What is the FSMA Produce Safety Rule?
The Produce Safety Rule is part of the FDA Food Safety Modernization Act (FSMA) that was passed by President Obama on January 4, 2011. This regulation focuses on setting the first-ever federal regulatory standards for the production, harvest, and handling of fruits and vegetables, in an effort to prevent microbial contamination and reduce foodborne illnesses associated with fresh produce. The Produce Safety Rule was made available publicly on November 13, 2015 and was published in the Federal Register on November 27, 2015.
What does the FSMA Produce Safety Rule cover?
The Produce Safety Rule, outlined in Section 105 of FSMA, establishes science-based minimum standards for safe production and harvesting of fresh fruits and vegetables. These standards are based on a foundation of Good Agricultural Practices (GAPs).
The rule is divided into several parts, including standards for:
- Worker health, hygiene, and training
- Agricultural water, both for production and post-harvest uses
- Biological soil amendments (e.g., compost, manure)
- Domesticated and wild animals
- Equipment, tools, buildings, and sanitation
- Production of sprouts*
* The Sprout Safety Alliance, based at the Illinois Institute of Technology, is developing a core curriculum, training and outreach programs for stakeholders in the sprout production community to enhance the industry's understanding and implementation of best practices for improving sprout safety, and requirements for sprout producers included in the FSMA Produce Safety Rule.
The FDA has a brief summary of the key requirements for the final Produce Safety Rule available on their website.
Will my farm be subject to the regulation?
If you grow, pack, process, or sell fresh produce, this regulation may apply to you. Review § 112.1—112.7 of the regulation to determine if your farm and the commodities you grow are subject to the regulation. You can also refer to the FDA’s factsheet on coverage, exclusions, and exemptions to help you determine whether you are subject to the regulation.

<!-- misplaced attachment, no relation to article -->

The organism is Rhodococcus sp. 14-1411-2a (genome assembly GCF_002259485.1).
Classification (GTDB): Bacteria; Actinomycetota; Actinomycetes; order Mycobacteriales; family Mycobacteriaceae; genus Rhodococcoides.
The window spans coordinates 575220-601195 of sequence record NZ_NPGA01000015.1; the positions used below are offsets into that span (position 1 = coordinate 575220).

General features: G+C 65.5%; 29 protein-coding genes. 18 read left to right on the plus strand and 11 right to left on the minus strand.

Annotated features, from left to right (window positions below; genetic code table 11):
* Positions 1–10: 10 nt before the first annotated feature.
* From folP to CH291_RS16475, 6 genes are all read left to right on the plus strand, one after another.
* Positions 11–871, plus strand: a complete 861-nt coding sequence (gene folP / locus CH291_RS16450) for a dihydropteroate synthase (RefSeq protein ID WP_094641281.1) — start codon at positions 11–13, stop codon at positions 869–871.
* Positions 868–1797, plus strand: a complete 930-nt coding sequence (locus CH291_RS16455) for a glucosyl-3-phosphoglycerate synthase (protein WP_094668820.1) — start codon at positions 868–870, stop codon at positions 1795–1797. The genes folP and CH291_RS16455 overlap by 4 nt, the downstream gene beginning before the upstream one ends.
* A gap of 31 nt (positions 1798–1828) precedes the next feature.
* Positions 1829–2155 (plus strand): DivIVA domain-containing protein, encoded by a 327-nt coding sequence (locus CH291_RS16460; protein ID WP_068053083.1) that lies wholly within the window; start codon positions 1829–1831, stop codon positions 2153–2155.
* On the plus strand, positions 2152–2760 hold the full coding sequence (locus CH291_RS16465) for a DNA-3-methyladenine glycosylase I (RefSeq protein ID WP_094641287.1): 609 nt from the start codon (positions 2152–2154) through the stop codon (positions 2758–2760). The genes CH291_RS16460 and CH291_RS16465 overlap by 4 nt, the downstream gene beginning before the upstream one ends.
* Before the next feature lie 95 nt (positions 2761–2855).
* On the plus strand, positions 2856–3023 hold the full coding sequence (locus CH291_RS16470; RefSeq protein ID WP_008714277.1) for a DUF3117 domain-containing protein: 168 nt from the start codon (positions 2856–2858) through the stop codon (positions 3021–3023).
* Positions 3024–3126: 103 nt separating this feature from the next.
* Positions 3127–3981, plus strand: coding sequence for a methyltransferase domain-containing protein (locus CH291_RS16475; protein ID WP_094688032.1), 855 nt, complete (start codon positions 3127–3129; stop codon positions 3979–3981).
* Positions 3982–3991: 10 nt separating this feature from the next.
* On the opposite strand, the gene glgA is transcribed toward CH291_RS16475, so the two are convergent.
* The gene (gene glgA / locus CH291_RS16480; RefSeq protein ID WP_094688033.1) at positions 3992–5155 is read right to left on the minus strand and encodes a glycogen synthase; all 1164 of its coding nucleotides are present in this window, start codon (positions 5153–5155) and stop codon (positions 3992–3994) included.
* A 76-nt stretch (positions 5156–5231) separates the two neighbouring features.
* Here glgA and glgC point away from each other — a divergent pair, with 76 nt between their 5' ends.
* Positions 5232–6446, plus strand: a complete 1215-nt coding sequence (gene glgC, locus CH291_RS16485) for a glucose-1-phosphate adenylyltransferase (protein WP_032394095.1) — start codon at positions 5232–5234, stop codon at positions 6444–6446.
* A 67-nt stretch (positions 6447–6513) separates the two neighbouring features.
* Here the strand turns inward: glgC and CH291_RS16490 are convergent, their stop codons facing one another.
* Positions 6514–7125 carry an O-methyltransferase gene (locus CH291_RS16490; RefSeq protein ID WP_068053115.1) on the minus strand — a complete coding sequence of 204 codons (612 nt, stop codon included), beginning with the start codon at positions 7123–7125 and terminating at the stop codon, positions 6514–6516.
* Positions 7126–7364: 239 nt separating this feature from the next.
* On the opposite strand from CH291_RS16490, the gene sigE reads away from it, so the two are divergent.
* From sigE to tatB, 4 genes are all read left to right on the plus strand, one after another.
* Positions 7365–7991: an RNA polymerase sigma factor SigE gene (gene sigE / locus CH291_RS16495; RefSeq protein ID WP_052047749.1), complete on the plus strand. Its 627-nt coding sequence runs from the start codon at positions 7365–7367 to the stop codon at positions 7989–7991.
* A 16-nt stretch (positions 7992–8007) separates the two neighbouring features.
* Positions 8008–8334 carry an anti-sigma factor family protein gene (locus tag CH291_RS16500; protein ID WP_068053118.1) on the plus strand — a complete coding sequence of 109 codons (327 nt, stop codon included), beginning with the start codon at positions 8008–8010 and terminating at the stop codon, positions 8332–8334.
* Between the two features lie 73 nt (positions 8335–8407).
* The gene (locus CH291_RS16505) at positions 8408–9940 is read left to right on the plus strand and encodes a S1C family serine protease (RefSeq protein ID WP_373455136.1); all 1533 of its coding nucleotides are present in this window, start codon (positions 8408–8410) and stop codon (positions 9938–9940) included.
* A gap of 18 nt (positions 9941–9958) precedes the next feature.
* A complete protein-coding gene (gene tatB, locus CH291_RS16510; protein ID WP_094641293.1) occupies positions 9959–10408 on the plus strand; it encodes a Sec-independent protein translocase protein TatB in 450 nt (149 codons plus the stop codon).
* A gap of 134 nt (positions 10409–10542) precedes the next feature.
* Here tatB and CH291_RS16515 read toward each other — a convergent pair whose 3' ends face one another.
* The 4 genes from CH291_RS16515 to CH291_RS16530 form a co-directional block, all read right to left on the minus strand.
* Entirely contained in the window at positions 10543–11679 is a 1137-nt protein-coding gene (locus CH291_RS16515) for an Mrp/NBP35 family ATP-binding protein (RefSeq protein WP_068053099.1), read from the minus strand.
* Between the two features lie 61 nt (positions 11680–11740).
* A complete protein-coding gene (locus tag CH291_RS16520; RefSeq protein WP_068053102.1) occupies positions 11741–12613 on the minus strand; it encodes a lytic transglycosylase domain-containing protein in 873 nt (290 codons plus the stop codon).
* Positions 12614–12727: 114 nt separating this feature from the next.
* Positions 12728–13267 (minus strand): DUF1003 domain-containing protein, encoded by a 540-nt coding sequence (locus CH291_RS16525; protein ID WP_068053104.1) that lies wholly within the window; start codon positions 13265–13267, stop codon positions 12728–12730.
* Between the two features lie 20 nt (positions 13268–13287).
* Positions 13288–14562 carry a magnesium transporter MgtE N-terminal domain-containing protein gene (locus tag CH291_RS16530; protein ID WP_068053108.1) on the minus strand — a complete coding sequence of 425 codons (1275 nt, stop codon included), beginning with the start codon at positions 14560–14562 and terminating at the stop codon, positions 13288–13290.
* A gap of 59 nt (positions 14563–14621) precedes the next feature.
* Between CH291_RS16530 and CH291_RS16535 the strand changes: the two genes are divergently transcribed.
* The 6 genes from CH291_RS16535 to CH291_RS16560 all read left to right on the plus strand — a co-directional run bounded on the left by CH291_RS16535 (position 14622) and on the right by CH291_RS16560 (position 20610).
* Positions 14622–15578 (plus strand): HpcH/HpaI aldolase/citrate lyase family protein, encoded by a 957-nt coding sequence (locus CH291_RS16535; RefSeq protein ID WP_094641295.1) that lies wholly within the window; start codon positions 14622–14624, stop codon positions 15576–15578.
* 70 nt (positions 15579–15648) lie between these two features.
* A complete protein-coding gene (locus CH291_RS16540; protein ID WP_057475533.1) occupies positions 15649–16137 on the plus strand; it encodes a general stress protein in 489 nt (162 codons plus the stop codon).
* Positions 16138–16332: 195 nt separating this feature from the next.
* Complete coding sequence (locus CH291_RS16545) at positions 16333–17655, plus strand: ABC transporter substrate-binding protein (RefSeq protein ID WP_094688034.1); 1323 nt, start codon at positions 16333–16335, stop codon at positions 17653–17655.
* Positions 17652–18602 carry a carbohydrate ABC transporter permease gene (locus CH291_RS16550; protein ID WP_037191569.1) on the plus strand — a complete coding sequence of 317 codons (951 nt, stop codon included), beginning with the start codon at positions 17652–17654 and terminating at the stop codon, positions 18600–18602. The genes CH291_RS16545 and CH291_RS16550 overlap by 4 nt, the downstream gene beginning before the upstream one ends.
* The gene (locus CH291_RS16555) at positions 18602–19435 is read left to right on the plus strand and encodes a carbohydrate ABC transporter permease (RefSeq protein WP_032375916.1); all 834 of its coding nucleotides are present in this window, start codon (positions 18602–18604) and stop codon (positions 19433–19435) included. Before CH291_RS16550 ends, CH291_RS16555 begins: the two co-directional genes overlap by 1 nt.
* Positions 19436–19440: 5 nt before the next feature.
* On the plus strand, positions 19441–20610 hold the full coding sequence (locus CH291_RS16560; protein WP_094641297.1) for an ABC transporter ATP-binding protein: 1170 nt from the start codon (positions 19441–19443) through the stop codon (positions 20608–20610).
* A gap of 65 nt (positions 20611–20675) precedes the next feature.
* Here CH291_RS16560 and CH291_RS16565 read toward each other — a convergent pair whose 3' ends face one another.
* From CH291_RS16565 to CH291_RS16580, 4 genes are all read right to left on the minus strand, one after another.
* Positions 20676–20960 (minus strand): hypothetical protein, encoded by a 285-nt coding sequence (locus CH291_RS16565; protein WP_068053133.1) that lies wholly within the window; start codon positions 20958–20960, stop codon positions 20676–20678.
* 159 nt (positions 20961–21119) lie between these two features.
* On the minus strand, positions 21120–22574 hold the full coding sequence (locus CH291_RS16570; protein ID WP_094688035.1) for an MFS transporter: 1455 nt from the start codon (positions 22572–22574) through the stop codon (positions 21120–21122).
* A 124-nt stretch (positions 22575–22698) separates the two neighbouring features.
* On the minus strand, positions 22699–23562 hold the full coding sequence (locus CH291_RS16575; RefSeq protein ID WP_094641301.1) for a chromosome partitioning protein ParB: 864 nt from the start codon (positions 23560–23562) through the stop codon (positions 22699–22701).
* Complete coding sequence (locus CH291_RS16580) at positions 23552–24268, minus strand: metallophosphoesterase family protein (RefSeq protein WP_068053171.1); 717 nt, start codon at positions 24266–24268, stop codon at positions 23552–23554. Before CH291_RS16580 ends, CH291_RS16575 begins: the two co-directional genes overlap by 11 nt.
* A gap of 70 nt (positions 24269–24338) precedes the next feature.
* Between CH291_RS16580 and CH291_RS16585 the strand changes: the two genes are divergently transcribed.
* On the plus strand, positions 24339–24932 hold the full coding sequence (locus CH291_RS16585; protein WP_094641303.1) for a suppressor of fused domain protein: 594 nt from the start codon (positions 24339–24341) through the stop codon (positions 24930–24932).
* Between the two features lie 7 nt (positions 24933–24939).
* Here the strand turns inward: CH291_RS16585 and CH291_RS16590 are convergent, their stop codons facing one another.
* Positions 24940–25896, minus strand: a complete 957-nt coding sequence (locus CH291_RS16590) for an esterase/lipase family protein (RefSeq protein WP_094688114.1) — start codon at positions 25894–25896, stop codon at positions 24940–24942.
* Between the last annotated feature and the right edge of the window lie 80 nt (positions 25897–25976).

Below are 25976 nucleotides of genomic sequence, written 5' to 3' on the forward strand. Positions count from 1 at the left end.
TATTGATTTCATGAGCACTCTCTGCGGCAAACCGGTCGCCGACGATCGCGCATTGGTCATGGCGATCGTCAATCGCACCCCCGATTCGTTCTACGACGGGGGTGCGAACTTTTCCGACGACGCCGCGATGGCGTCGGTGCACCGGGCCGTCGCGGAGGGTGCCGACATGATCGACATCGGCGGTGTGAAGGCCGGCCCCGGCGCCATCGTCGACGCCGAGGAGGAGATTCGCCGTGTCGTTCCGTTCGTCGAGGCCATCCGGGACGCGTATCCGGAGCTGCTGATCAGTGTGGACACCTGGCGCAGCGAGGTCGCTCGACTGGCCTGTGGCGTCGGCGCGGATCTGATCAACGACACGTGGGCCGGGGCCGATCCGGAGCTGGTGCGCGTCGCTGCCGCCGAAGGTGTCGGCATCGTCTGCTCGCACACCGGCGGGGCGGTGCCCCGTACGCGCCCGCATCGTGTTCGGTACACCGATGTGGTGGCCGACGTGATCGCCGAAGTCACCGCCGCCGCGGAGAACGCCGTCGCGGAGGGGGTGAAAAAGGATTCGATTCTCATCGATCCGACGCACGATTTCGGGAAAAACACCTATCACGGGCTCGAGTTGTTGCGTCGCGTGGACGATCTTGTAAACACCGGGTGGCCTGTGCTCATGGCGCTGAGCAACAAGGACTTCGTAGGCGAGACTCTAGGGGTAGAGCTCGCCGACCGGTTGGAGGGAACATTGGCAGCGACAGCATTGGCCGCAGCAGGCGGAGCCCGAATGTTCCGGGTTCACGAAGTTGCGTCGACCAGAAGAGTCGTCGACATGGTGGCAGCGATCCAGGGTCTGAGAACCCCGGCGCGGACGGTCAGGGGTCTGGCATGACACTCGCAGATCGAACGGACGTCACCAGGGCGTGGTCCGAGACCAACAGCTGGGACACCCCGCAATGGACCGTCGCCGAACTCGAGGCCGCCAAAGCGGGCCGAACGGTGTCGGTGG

Here are a few key exemptions and exclusions:
- The rule does not apply to certain specified produce commodities that are rarely consumed raw. You can find the list of produce covered by the regulation in § 112.2.
- The rule does not apply to produce that is used for personal or on-farm consumption, or that is not a Raw Agricultural Commodity (RAC).
- The rule provides an exemption for produce that receives commercial processing that adequately reduces the presence of microorganisms of public health significance (e.g., via a “kill step”) as long as certain disclosures are made and written assurances are received, with appropriate documentation.
- The rule does not cover produce farms that have an average annual value of produce sold during the previous 3-year period of $25,000 or less.
- The rule provides a qualified exemption and modified requirements for farms that meet two requirements: (1) the farm must have averaging less than $500,000 per year during the previous 3 years; and (2) the farm’s sales to qualified end-users must exceed sales to others.
A qualified end-user is either: (1) the consumer of the food or (2) a restaurant or retail food establishment that is located in the same State or the same Indian reservation as the farm or not more than 275 miles away. Instead, these farms are required to include their name and complete business address either on the label of the produce that would otherwise be covered (if a label is required under the FD&C Act and its implementing regulations) or to display the same information at the point-of-purchase. These farms are also required to establish and keep certain documentation (See § 112.7).